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LONDON -- British retailer Tesco put Walmart on the defensive this year in a battle that retailing analysts expect will intensify, according to BusinessWeek Online.
In November 2007, Tesco entered the U.S. market by launching Fresh & Easy, a chain of 10,000-square-foot convenience stores, in cities across California, Nevada and Arizona. Walmart returned fire 11 months later, taking on Tesco in Arizona with the debut of the similar-size Marketside, its first new store format in a decade.
"It's a direct message from Walmart to Tesco saying, 'Hey, we're watching you,’” Neil Stern, a senior partner at retail consultants McMillan Doolittle in Chicago told BusinessWeek Online. "And we'll not only copy you; we will do it better."
Burt P. Flickinger III, managing director of New York-based retail consultancy Strategic Resource Group, called Tesco, "Walmart's worst nightmare," in the BusinessWeek article. "While a number of retailers are trying the multi-format approach, Tesco does it the best," he said.
In Britain, Tesco has long outpaced the Walmart-owned discount chain Asda.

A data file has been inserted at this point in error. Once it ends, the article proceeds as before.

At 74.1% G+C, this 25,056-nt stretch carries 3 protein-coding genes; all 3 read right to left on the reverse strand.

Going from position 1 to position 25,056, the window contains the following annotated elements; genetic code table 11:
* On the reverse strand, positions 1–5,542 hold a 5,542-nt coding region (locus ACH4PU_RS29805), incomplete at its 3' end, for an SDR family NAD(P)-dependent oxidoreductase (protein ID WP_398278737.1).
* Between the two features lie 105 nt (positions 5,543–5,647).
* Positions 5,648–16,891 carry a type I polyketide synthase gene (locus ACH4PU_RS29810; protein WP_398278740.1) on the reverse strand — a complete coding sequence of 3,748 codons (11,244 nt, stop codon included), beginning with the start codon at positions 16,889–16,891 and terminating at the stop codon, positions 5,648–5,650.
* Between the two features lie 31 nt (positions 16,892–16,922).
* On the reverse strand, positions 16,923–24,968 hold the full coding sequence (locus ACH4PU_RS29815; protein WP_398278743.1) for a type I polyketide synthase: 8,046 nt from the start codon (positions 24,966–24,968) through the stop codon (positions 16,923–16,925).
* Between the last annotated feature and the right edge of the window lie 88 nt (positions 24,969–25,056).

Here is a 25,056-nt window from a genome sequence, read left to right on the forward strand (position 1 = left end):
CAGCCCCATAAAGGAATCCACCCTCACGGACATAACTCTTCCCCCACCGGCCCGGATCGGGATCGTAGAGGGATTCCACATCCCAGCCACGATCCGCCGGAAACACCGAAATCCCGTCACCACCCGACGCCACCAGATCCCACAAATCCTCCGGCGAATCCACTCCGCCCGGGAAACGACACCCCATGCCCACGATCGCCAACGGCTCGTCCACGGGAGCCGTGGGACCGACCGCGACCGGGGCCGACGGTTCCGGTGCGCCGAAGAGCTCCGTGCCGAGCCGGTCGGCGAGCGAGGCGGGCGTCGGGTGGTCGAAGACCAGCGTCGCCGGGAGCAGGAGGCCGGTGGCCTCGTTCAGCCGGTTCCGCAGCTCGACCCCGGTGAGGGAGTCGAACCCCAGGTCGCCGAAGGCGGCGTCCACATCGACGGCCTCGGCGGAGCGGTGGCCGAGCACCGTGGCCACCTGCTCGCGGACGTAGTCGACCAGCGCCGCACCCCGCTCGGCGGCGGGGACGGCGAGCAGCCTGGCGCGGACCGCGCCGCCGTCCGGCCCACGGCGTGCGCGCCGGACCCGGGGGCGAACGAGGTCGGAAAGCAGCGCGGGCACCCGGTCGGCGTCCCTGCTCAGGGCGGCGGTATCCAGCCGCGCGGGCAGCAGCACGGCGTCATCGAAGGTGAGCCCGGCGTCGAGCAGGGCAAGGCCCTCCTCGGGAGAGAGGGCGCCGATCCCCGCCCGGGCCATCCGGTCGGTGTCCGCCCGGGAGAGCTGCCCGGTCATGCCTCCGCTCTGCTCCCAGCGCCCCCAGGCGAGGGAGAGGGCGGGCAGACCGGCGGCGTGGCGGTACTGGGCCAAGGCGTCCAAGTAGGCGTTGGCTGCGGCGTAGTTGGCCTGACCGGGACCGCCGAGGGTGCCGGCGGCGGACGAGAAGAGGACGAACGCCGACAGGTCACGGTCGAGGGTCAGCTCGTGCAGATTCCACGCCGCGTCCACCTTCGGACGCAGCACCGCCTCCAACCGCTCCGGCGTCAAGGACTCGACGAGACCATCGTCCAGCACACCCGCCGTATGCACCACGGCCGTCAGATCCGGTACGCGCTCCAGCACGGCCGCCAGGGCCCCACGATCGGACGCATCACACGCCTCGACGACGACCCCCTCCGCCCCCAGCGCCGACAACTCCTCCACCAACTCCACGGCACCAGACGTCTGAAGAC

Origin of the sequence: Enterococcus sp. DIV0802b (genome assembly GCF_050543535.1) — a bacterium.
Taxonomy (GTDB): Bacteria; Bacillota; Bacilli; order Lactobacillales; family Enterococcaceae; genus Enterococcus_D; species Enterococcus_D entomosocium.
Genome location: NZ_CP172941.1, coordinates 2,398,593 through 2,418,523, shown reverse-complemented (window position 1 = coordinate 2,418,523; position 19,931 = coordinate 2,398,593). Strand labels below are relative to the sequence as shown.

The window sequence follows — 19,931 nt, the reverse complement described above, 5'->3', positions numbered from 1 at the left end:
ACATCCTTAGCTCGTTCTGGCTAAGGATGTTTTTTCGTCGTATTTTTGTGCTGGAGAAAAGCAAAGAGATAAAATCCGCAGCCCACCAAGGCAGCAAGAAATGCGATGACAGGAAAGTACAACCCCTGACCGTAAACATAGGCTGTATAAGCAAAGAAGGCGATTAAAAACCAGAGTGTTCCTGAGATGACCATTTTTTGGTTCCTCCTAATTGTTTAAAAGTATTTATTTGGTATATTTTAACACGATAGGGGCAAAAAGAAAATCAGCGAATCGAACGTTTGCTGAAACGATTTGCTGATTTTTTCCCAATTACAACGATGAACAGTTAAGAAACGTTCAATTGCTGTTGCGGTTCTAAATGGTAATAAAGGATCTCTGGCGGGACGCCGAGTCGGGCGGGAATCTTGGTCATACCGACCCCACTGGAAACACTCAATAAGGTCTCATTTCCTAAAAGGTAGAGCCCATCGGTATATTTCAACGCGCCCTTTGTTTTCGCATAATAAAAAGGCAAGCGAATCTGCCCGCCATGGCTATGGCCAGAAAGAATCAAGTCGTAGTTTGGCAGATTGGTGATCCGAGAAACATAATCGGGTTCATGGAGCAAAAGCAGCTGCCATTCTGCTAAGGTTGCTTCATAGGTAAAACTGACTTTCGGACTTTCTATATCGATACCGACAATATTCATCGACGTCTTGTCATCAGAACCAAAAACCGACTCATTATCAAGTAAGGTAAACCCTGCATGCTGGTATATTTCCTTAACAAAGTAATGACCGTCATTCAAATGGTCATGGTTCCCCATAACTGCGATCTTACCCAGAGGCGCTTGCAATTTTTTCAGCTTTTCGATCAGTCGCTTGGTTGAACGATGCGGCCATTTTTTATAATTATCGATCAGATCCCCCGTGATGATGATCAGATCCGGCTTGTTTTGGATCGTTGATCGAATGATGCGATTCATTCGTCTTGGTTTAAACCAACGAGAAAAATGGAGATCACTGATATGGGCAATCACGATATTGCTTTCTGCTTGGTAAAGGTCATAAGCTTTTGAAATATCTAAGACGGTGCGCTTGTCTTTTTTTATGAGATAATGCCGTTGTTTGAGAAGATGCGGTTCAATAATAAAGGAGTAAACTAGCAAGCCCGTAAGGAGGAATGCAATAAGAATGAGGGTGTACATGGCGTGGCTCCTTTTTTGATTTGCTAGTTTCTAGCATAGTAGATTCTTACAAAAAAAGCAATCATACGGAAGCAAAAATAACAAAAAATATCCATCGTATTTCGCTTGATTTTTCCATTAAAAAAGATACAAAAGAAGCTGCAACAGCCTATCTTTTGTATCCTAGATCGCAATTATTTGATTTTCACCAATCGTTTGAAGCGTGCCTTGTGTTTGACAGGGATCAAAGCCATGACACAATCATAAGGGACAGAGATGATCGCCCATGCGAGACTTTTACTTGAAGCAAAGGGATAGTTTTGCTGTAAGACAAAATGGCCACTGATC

Internationally, Tesco's momentum is expected to continue. A recent report from the Institute of Grocery Distribution, a British food industry group, forecasts Tesco, now the world’s third-largest retailer, will continue to grow at an average of 11 percent annually through 2012, enabling it to overtake France's Carrefour to become the world's second-largest retailer by 2012.
Analysts said Tesco's big advantage over major international rivals, which also include Germany's Aldi and Lidl, is its unrivaled ability to manage vast reams of data and translate that knowledge into sales. This gives Tesco two major advantages: an unmatched ability to operate multiple retail formats—ranging in size from convenience stores to hypermarkets—and the market knowledge to offer what many analysts said is the best and broadest range of house brands from any retailer.
While U.S. retailers have struggled to convince shoppers that supermarket brands are as good as big-name counterparts, Tesco's private-label products account for as much as 60 percent of sales in many countries. According to the company, private-label products also account for more than 70 percent of Fresh & Easy's sales.
"Walmart and France's Carrefour are lucky to get 35 percent of sales from private label," Flickinger stated. The reason, he said, is that Tesco has a range of house brands to cover every price point. In fact, some of its premium-range products even sell at up to a 50 percent premium to established brands.
Access to deep customer insights is also key to Tesco's success in managing different store formats, a skill that analysts say no U.S. retailer has equally mastered.
Still, cracking the U.S. market is proving tougher than Tesco anticipated, especially in the current economic environment. The company has slowed down the pace of new Fresh & Easy store openings, stating it hopes to have 200 stores by the end of November 2009. But that is 50 fewer stores and 10 months later than initially planned.